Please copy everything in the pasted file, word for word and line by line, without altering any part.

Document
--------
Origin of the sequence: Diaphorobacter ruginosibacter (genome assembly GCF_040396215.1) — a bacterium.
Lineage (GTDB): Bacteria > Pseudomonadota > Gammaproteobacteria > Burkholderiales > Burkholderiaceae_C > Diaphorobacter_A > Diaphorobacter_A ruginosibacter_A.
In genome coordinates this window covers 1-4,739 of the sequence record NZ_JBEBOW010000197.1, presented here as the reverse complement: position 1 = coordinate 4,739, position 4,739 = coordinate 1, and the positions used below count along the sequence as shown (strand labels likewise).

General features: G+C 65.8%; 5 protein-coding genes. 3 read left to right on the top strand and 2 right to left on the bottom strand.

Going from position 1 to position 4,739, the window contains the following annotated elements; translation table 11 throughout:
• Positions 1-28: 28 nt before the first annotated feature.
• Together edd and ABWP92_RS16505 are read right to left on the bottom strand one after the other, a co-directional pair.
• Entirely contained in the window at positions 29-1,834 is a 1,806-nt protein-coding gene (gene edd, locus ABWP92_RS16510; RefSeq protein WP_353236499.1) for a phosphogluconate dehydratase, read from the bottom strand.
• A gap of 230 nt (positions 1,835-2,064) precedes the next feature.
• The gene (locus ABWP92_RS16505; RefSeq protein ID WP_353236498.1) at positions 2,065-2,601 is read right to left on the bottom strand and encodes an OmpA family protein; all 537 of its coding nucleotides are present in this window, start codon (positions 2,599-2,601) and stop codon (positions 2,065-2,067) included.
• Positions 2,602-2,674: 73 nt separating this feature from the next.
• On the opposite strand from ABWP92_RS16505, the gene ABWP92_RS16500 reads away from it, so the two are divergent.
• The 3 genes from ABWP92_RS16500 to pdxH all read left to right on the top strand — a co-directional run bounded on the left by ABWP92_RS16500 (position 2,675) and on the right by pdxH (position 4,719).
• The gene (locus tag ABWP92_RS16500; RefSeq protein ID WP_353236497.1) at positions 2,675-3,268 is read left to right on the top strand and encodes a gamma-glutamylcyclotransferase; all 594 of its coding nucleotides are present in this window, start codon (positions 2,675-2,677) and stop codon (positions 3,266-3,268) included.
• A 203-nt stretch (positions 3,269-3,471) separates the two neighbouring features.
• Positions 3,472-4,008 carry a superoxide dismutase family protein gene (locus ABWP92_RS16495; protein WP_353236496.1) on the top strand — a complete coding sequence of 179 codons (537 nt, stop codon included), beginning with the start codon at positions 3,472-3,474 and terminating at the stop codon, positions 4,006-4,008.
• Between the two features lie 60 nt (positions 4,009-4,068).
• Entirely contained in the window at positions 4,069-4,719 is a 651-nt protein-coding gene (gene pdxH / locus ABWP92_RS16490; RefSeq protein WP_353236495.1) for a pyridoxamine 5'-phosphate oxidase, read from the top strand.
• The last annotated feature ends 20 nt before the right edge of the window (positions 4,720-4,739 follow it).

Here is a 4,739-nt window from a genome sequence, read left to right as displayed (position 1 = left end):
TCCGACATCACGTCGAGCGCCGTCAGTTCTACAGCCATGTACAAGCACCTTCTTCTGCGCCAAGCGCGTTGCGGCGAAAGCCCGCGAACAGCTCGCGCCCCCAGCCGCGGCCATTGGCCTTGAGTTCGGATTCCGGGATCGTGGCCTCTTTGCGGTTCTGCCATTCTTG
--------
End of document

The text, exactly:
Origin of the sequence: Diaphorobacter ruginosibacter (genome assembly GCF_040396215.1) — a bacterium.
Lineage (GTDB): Bacteria > Pseudomonadota > Gammaproteobacteria > Burkholderiales > Burkholderiaceae_C > Diaphorobacter_A > Diaphorobacter_A ruginosibacter_A.
In genome coordinates this window covers 1-4,739 of the sequence record NZ_JBEBOW010000197.1, presented here as the reverse complement: position 1 = coordinate 4,739, position 4,739 = coordinate 1, and the positions used below count along the sequence as shown (strand labels likewise).

General features: G+C 65.8%; 5 protein-coding genes. 3 read left to right on the top strand and 2 right to left on the bottom strand.

Going from position 1 to position 4,739, the window contains the following annotated elements; translation table 11 throughout:
• Positions 1-28: 28 nt before the first annotated feature.
• Together edd and ABWP92_RS16505 are read right to left on the bottom strand one after the other, a co-directional pair.
• Entirely contained in the window at positions 29-1,834 is a 1,806-nt protein-coding gene (gene edd, locus ABWP92_RS16510; RefSeq protein WP_353236499.1) for a phosphogluconate dehydratase, read from the bottom strand.
• A gap of 230 nt (positions 1,835-2,064) precedes the next feature.
• The gene (locus ABWP92_RS16505; RefSeq protein ID WP_353236498.1) at positions 2,065-2,601 is read right to left on the bottom strand and encodes an OmpA family protein; all 537 of its coding nucleotides are present in this window, start codon (positions 2,599-2,601) and stop codon (positions 2,065-2,067) included.
• Positions 2,602-2,674: 73 nt separating this feature from the next.
• On the opposite strand from ABWP92_RS16505, the gene ABWP92_RS16500 reads away from it, so the two are divergent.
• The 3 genes from ABWP92_RS16500 to pdxH all read left to right on the top strand — a co-directional run bounded on the left by ABWP92_RS16500 (position 2,675) and on the right by pdxH (position 4,719).
• The gene (locus tag ABWP92_RS16500; RefSeq protein ID WP_353236497.1) at positions 2,675-3,268 is read left to right on the top strand and encodes a gamma-glutamylcyclotransferase; all 594 of its coding nucleotides are present in this window, start codon (positions 2,675-2,677) and stop codon (positions 3,266-3,268) included.
• A 203-nt stretch (positions 3,269-3,471) separates the two neighbouring features.
• Positions 3,472-4,008 carry a superoxide dismutase family protein gene (locus ABWP92_RS16495; protein WP_353236496.1) on the top strand — a complete coding sequence of 179 codons (537 nt, stop codon included), beginning with the start codon at positions 3,472-3,474 and terminating at the stop codon, positions 4,006-4,008.
• Between the two features lie 60 nt (positions 4,009-4,068).
• Entirely contained in the window at positions 4,069-4,719 is a 651-nt protein-coding gene (gene pdxH / locus ABWP92_RS16490; RefSeq protein WP_353236495.1) for a pyridoxamine 5'-phosphate oxidase, read from the top strand.
• The last annotated feature ends 20 nt before the right edge of the window (positions 4,720-4,739 follow it).

Here is a 4,739-nt window from a genome sequence, read left to right as displayed (position 1 = left end):
TCCGACATCACGTCGAGCGCCGTCAGTTCTACAGCCATGTACAAGCACCTTCTTCTGCGCCAAGCGCGTTGCGGCGAAAGCCCGCGAACAGCTCGCGCCCCCAGCCGCGGCCATTGGCCTTGAGTTCGGATTCCGGGATCGTGGCCTCTTTGCGGTTCTGCCATTCTTG